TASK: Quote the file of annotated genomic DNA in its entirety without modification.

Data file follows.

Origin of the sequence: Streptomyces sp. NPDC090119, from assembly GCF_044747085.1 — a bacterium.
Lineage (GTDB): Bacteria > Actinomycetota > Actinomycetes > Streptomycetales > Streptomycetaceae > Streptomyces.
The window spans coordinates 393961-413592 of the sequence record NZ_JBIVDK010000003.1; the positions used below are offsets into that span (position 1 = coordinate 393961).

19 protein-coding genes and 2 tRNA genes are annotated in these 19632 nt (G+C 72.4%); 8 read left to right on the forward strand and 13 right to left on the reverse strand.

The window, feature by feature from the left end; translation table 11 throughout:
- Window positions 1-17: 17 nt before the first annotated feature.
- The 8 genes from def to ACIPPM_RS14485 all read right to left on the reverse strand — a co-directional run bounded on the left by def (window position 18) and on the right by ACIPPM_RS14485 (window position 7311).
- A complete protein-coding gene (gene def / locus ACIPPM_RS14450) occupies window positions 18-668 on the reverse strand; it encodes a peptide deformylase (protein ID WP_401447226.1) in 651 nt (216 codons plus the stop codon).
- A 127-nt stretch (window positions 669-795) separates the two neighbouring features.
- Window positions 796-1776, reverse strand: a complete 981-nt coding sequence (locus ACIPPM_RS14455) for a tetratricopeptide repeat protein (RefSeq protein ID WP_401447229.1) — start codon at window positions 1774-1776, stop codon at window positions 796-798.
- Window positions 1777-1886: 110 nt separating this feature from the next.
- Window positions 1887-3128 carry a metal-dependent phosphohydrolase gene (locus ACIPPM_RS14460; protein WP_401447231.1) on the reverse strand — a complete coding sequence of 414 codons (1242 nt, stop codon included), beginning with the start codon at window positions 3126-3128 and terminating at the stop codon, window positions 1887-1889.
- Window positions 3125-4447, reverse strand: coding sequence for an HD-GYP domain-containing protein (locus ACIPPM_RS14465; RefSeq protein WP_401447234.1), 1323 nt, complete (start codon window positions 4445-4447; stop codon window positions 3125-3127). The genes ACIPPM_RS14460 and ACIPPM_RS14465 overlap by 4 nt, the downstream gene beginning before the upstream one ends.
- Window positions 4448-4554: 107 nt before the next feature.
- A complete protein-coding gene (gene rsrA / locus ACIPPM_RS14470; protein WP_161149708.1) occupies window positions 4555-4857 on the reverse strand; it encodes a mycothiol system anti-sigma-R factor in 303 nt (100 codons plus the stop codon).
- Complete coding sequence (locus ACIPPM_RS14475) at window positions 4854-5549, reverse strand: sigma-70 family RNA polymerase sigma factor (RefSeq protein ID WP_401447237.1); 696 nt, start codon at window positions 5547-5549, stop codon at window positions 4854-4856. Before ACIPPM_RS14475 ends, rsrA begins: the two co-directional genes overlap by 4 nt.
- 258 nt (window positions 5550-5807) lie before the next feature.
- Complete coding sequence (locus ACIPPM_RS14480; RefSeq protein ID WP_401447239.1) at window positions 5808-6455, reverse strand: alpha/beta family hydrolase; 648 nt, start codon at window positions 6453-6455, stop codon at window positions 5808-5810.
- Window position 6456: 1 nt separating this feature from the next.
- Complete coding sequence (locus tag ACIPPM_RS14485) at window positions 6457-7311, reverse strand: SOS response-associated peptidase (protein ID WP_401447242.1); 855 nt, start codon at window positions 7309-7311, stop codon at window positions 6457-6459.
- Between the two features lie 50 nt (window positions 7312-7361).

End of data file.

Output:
Origin of the sequence: Streptomyces sp. NPDC090119, from assembly GCF_044747085.1 — a bacterium.
Lineage (GTDB): Bacteria > Actinomycetota > Actinomycetes > Streptomycetales > Streptomycetaceae > Streptomyces.
The window spans coordinates 393961-413592 of the sequence record NZ_JBIVDK010000003.1; the positions used below are offsets into that span (position 1 = coordinate 393961).

19 protein-coding genes and 2 tRNA genes are annotated in these 19632 nt (G+C 72.4%); 8 read left to right on the forward strand and 13 right to left on the reverse strand.

The window, feature by feature from the left end; translation table 11 throughout:
- Window positions 1-17: 17 nt before the first annotated feature.
- The 8 genes from def to ACIPPM_RS14485 all read right to left on the reverse strand — a co-directional run bounded on the left by def (window position 18) and on the right by ACIPPM_RS14485 (window position 7311).
- A complete protein-coding gene (gene def / locus ACIPPM_RS14450) occupies window positions 18-668 on the reverse strand; it encodes a peptide deformylase (protein ID WP_401447226.1) in 651 nt (216 codons plus the stop codon).
- A 127-nt stretch (window positions 669-795) separates the two neighbouring features.
- Window positions 796-1776, reverse strand: a complete 981-nt coding sequence (locus ACIPPM_RS14455) for a tetratricopeptide repeat protein (RefSeq protein ID WP_401447229.1) — start codon at window positions 1774-1776, stop codon at window positions 796-798.
- Window positions 1777-1886: 110 nt separating this feature from the next.
- Window positions 1887-3128 carry a metal-dependent phosphohydrolase gene (locus ACIPPM_RS14460; protein WP_401447231.1) on the reverse strand — a complete coding sequence of 414 codons (1242 nt, stop codon included), beginning with the start codon at window positions 3126-3128 and terminating at the stop codon, window positions 1887-1889.
- Window positions 3125-4447, reverse strand: coding sequence for an HD-GYP domain-containing protein (locus ACIPPM_RS14465; RefSeq protein WP_401447234.1), 1323 nt, complete (start codon window positions 4445-4447; stop codon window positions 3125-3127). The genes ACIPPM_RS14460 and ACIPPM_RS14465 overlap by 4 nt, the downstream gene beginning before the upstream one ends.
- Window positions 4448-4554: 107 nt before the next feature.
- A complete protein-coding gene (gene rsrA / locus ACIPPM_RS14470; protein WP_161149708.1) occupies window positions 4555-4857 on the reverse strand; it encodes a mycothiol system anti-sigma-R factor in 303 nt (100 codons plus the stop codon).
- Complete coding sequence (locus ACIPPM_RS14475) at window positions 4854-5549, reverse strand: sigma-70 family RNA polymerase sigma factor (RefSeq protein ID WP_401447237.1); 696 nt, start codon at window positions 5547-5549, stop codon at window positions 4854-4856. Before ACIPPM_RS14475 ends, rsrA begins: the two co-directional genes overlap by 4 nt.
- 258 nt (window positions 5550-5807) lie before the next feature.
- Complete coding sequence (locus ACIPPM_RS14480; RefSeq protein ID WP_401447239.1) at window positions 5808-6455, reverse strand: alpha/beta family hydrolase; 648 nt, start codon at window positions 6453-6455, stop codon at window positions 5808-5810.
- Window position 6456: 1 nt separating this feature from the next.
- Complete coding sequence (locus tag ACIPPM_RS14485) at window positions 6457-7311, reverse strand: SOS response-associated peptidase (protein ID WP_401447242.1); 855 nt, start codon at window positions 7309-7311, stop codon at window positions 6457-6459.
- Between the two features lie 50 nt (window positions 7312-7361).